Philippines ends year in pandemic with over 474,000 coronavirus infections

Philippines ends year in pandemic with over 474,000 coronavirus infections
People are seen flocking to Divisoria in Manila in this November 2020 photo, causing the DOH to remind to public to stay away from crowded areas

MANILA, Philippines — Authorities on Thursday reported 1,541 additional coronavirus cases, bringing the total to 474,064 and capping off what has been a tumultuous year for the country grappling with the public health crisis.

The health department in its daily bulletin said most of the new infections came from Quezon City with 101, followed by Baguio City with 79, City of Manila with 67, Rizal with 65 and Davao City with 59.

Some 5.3% or 25,024 are still considered active cases, or those continuing to receive treatment and are under quarantine.

Fatalities, meanwhile, are now at 9,244, as the health department logged 14 new deaths.

The number of recoveries have also increased to 439,796 after 296 more coronavirus patients got well.

Government had earlier said that it is bracing for a post-holiday surge in infections, warning that flocking to crowded places despite wearing of face masks and shields could still yield infections.

Coincientally, December 31 marks a year since Wuhan City in China began reporting cases of a SARS-like virus that was eventually discovered as a novel coronavirus.

Philippine officials reported the country's first COVID-19 case on January 30, a 38-year-old woman from Wuhan, who travelled to several locations before reporting symptoms for the deadly virus.

As other countries in the early stages of the health crisis was banning entry of tourists from China, President Rodrigo Duterte and his health chief Francisco Duque III thumbed down on implementing the said move in the Philippines, warning against what the president said was xenophobia and of repercussions in singling out Beijing.

RELATED: Duterte bans travelers from parts of China after nCoV reaches Philippines

By March 7, local transmission of the deadly virus was confirmed in the country, and almost a week later, a hard lockdown was imposed nationwide to curb its spread.

The numbers have grown since then to become the second highest in Southeast Asia, next only to Indonesia's over 735,000. In October, the Philippines' cases brought it to the Top 20 list of countries with the highest infections, but it has now found itself at the 29th spot.

Over the course of the pandemic, the Duterte administration has had to wrestle with the criticism that it has militarized its response to a health crisis, after it put retired military officials at the helm of the coronavirus task force and tasked the military and police to carry out virus-related curbs.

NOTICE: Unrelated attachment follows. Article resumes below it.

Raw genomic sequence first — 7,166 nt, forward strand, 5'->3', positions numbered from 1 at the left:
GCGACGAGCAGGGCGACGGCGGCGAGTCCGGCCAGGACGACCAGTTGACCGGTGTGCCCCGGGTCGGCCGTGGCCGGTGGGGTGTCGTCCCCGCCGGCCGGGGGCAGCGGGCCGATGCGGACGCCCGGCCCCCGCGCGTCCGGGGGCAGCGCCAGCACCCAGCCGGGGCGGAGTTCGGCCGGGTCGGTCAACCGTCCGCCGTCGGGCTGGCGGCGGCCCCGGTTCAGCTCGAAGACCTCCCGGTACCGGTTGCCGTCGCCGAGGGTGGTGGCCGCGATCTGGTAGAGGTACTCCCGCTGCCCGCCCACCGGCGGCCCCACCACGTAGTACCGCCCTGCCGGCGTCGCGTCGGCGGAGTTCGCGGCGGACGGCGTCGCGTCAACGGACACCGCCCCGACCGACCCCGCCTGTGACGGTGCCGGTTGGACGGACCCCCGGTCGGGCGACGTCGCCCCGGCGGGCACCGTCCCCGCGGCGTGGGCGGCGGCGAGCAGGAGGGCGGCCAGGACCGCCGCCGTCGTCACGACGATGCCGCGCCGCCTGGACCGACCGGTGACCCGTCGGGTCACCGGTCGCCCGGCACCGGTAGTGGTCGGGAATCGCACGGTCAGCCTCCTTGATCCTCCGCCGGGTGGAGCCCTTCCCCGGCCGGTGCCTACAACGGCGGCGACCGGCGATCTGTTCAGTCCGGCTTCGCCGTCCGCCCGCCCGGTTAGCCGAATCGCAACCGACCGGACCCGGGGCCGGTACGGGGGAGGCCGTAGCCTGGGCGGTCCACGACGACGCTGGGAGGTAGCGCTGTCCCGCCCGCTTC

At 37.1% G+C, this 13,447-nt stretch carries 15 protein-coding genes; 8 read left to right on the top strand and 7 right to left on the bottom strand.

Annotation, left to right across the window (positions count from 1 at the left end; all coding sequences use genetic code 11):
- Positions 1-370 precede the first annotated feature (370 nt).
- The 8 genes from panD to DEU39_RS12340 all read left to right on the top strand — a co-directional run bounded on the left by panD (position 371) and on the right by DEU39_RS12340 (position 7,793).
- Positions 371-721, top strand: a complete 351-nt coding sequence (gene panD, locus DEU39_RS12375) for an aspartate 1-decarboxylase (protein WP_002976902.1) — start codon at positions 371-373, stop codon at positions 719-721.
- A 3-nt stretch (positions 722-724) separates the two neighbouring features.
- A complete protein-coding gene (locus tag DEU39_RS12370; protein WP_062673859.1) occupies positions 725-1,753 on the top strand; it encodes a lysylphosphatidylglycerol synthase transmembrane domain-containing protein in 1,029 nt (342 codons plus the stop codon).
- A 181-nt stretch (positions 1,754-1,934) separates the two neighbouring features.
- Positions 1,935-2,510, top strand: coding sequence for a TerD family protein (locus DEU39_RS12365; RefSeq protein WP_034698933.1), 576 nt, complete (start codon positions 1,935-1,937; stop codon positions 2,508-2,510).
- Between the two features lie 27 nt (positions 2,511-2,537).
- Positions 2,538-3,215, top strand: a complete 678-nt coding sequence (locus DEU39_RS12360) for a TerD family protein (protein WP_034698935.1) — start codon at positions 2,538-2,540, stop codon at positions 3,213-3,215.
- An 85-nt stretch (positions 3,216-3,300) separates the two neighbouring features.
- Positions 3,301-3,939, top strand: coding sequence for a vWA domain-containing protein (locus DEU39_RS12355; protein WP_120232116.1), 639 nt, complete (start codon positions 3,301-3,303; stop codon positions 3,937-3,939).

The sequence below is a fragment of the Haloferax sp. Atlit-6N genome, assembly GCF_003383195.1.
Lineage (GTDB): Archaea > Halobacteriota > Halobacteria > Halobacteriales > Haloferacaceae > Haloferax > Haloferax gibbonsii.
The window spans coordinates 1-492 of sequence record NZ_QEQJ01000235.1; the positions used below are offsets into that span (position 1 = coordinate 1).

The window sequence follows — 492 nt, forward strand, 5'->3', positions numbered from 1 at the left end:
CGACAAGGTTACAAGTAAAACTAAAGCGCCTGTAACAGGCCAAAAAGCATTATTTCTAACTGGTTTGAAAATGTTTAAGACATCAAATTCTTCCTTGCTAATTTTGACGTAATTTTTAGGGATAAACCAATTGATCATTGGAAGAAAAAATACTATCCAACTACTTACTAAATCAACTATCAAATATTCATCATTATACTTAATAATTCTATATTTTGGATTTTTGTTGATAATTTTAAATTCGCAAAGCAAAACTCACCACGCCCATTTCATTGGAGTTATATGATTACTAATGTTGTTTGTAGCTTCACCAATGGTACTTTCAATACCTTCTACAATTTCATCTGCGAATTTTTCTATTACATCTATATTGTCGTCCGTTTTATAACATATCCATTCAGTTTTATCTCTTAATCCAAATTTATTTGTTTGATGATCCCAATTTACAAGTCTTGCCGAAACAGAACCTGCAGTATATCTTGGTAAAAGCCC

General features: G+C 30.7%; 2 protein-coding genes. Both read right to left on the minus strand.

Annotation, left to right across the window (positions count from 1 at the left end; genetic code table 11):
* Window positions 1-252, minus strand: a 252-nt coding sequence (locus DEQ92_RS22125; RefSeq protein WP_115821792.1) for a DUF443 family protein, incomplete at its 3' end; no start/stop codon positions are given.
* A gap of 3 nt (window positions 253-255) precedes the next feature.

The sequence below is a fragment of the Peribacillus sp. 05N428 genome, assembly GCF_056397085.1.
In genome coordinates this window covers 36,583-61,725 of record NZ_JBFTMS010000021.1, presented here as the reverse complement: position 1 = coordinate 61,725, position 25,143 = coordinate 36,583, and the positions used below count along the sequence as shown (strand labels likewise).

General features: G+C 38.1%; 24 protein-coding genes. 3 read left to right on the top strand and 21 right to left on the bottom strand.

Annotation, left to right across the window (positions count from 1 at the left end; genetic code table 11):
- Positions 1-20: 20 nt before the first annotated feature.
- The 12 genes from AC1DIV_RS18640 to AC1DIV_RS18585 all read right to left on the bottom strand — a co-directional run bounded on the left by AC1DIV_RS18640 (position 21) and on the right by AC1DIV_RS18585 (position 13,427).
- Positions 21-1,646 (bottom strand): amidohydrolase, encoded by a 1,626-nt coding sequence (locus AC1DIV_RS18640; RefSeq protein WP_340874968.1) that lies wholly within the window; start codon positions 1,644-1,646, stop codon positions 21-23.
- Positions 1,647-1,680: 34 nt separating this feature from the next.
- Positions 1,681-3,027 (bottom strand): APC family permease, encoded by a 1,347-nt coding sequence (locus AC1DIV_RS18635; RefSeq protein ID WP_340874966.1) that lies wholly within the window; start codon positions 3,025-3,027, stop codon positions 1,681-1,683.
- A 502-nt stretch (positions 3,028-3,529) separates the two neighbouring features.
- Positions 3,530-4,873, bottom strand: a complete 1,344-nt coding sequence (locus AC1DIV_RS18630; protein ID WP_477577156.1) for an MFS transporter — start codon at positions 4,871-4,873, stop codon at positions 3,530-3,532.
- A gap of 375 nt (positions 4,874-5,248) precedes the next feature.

RELATED: 'Medical quarantine, not ECQ': Health professionals call for change in 'militaristic' lockdowns

Difficulties in testing capacity and contact tracing also marred the early stages of government's response to the pandemic, with Malacañang later on admitting that screening efforts had been slow.

Along with shunning calls for mass testing, it has also claimed that it prioritized improving tests from the start of the crisis, but months later, it is private-run laboratories still doing most of the work compared with government-run institutions.

Quarantine in the Philippines will stretch to 2021, and is considered as the world's longest, even longer than that of Wuhan's 76 days.

The country reemerged from the hard coronavirus lockdowns beginning June, as government looked to revive the economy that had plunged into recession for the first time in three decades.

More modes of transportation had been allowed since then, and capacities in business establishments increased and tourist sites reopened.

Metro Manila and nine other areas will remain under general community quarantine, while the rest of the country will be under modified GCQ.

As the world ends 2020, a global tracker has reported that over 11 billion doses of possible COVID-19 vaccines had already been secured by nations.

But at home, government's promise of inoculating 24.7 million Filipinos by early next year is facing challenges — as it has yet to sign any procurement deals with drugmakers and with the administration facing public scrutiny over its move to inoculate with the smuggled Sinopharm selected military personnel and security details of the president.

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